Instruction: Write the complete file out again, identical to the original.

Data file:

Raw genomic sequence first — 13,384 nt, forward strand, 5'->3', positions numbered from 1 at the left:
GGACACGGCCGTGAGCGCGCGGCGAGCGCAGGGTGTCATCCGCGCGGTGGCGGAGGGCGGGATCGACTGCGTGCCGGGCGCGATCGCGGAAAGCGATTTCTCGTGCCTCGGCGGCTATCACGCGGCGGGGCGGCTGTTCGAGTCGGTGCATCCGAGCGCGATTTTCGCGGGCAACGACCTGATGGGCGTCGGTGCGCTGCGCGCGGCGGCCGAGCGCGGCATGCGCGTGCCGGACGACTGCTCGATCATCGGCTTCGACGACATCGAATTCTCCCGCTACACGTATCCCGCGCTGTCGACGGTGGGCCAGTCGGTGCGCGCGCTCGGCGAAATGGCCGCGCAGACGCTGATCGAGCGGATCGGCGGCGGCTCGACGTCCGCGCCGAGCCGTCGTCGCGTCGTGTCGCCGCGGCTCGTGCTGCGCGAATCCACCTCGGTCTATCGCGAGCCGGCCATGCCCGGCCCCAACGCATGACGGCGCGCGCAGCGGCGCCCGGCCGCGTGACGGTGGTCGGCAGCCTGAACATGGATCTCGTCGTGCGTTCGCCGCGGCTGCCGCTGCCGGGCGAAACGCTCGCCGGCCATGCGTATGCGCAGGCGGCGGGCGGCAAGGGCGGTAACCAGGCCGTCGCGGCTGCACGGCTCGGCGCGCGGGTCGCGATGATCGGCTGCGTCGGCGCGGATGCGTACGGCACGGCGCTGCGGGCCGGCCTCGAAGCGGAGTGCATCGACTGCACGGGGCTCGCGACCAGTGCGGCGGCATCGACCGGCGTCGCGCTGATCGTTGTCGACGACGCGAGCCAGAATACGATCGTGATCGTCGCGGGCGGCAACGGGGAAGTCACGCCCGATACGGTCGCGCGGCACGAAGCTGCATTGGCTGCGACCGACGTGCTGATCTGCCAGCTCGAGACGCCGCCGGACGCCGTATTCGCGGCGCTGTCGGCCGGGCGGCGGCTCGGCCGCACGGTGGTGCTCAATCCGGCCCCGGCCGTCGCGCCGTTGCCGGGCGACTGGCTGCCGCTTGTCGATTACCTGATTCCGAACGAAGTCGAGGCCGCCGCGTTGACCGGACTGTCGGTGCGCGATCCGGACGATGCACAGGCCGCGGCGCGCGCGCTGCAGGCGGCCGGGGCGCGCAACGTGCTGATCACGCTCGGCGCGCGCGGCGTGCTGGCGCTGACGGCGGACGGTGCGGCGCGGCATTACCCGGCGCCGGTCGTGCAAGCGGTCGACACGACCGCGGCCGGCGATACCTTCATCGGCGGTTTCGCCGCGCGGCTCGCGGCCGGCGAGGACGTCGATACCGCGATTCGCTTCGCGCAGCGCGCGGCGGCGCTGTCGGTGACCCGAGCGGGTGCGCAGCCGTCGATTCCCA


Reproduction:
Raw genomic sequence first — 13,384 nt, forward strand, 5'->3', positions numbered from 1 at the left:
GGACACGGCCGTGAGCGCGCGGCGAGCGCAGGGTGTCATCCGCGCGGTGGCGGAGGGCGGGATCGACTGCGTGCCGGGCGCGATCGCGGAAAGCGATTTCTCGTGCCTCGGCGGCTATCACGCGGCGGGGCGGCTGTTCGAGTCGGTGCATCCGAGCGCGATTTTCGCGGGCAACGACCTGATGGGCGTCGGTGCGCTGCGCGCGGCGGCCGAGCGCGGCATGCGCGTGCCGGACGACTGCTCGATCATCGGCTTCGACGACATCGAATTCTCCCGCTACACGTATCCCGCGCTGTCGACGGTGGGCCAGTCGGTGCGCGCGCTCGGCGAAATGGCCGCGCAGACGCTGATCGAGCGGATCGGCGGCGGCTCGACGTCCGCGCCGAGCCGTCGTCGCGTCGTGTCGCCGCGGCTCGTGCTGCGCGAATCCACCTCGGTCTATCGCGAGCCGGCCATGCCCGGCCCCAACGCATGACGGCGCGCGCAGCGGCGCCCGGCCGCGTGACGGTGGTCGGCAGCCTGAACATGGATCTCGTCGTGCGTTCGCCGCGGCTGCCGCTGCCGGGCGAAACGCTCGCCGGCCATGCGTATGCGCAGGCGGCGGGCGGCAAGGGCGGTAACCAGGCCGTCGCGGCTGCACGGCTCGGCGCGCGGGTCGCGATGATCGGCTGCGTCGGCGCGGATGCGTACGGCACGGCGCTGCGGGCCGGCCTCGAAGCGGAGTGCATCGACTGCACGGGGCTCGCGACCAGTGCGGCGGCATCGACCGGCGTCGCGCTGATCGTTGTCGACGACGCGAGCCAGAATACGATCGTGATCGTCGCGGGCGGCAACGGGGAAGTCACGCCCGATACGGTCGCGCGGCACGAAGCTGCATTGGCTGCGACCGACGTGCTGATCTGCCAGCTCGAGACGCCGCCGGACGCCGTATTCGCGGCGCTGTCGGCCGGGCGGCGGCTCGGCCGCACGGTGGTGCTCAATCCGGCCCCGGCCGTCGCGCCGTTGCCGGGCGACTGGCTGCCGCTTGTCGATTACCTGATTCCGAACGAAGTCGAGGCCGCCGCGTTGACCGGACTGTCGGTGCGCGATCCGGACGATGCACAGGCCGCGGCGCGCGCGCTGCAGGCGGCCGGGGCGCGCAACGTGCTGATCACGCTCGGCGCGCGCGGCGTGCTGGCGCTGACGGCGGACGGTGCGGCGCGGCATTACCCGGCGCCGGTCGTGCAAGCGGTCGACACGACCGCGGCCGGCGATACCTTCATCGGCGGTTTCGCCGCGCGGCTCGCGGCCGGCGAGGACGTCGATACCGCGATTCGCTTCGCGCAGCGCGCGGCGGCGCTGTCGGTGACCCGAGCGGGTGCGCAGCCGTCGATTCCCA